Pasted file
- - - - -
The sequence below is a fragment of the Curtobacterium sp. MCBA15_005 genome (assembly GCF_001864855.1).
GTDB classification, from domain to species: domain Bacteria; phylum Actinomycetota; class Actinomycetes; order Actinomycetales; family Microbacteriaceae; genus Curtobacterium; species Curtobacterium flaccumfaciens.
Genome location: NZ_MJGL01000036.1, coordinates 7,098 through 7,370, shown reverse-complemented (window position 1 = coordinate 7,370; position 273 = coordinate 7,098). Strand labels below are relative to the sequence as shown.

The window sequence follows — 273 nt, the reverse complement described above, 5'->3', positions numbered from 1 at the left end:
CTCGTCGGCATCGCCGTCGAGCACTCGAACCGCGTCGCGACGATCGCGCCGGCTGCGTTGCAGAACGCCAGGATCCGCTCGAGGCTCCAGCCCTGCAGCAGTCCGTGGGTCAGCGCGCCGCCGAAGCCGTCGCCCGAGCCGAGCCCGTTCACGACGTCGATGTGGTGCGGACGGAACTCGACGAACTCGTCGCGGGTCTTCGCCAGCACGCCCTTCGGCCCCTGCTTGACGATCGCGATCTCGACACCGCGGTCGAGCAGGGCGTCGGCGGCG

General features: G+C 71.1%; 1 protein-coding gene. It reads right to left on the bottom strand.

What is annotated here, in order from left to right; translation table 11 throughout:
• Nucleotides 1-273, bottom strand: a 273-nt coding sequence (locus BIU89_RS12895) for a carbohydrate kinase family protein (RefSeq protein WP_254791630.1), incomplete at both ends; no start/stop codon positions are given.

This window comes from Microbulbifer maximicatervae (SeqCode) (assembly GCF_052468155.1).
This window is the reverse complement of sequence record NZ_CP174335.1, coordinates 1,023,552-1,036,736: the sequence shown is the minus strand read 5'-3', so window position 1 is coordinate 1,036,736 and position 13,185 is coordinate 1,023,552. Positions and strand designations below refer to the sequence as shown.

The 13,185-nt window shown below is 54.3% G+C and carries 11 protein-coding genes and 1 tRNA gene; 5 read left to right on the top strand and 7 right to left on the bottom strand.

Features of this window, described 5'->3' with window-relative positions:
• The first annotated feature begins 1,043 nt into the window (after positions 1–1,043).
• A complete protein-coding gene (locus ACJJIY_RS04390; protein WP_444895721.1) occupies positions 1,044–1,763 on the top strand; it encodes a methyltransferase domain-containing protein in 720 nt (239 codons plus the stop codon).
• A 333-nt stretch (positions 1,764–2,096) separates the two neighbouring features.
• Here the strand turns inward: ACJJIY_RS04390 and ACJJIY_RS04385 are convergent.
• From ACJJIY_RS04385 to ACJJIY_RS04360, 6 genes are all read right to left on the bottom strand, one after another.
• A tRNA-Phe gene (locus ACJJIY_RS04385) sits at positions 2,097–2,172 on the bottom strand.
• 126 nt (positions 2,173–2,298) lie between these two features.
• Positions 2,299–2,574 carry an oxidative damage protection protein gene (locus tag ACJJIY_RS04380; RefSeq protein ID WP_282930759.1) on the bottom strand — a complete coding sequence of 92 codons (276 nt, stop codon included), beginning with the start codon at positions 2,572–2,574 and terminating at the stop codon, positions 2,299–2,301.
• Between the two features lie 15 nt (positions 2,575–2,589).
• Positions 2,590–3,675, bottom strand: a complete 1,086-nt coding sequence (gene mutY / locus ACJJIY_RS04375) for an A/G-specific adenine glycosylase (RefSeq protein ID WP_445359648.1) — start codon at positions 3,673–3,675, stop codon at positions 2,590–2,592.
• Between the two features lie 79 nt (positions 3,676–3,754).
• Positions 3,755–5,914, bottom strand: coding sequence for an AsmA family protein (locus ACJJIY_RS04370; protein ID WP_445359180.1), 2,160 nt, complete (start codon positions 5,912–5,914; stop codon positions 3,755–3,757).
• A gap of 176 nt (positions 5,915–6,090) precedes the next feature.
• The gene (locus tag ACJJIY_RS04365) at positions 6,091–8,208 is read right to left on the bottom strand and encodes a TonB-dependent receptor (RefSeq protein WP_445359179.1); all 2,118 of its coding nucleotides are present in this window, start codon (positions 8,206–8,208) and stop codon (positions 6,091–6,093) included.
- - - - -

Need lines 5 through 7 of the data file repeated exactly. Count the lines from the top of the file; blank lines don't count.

CTCGTCGGCATCGCCGTCGAGCACTCGAACCGCGTCGCGACGATCGCGCCGGCTGCGTTGCAGAACGCCAGGATCCGCTCGAGGCTCCAGCCCTGCAGCAGTCCGTGGGTCAGCGCGCCGCCGAAGCCGTCGCCCGAGCCGAGCCCGTTCACGACGTCGATGTGGTGCGGACGGAACTCGACGAACTCGTCGCGGGTCTTCGCCAGCACGCCCTTCGGCCCCTGCTTGACGATCGCGATCTCGACACCGCGGTCGAGCAGGGCGTCGGCGGCG

General features: G+C 71.1%; 1 protein-coding gene. It reads right to left on the bottom strand.

What is annotated here, in order from left to right; translation table 11 throughout: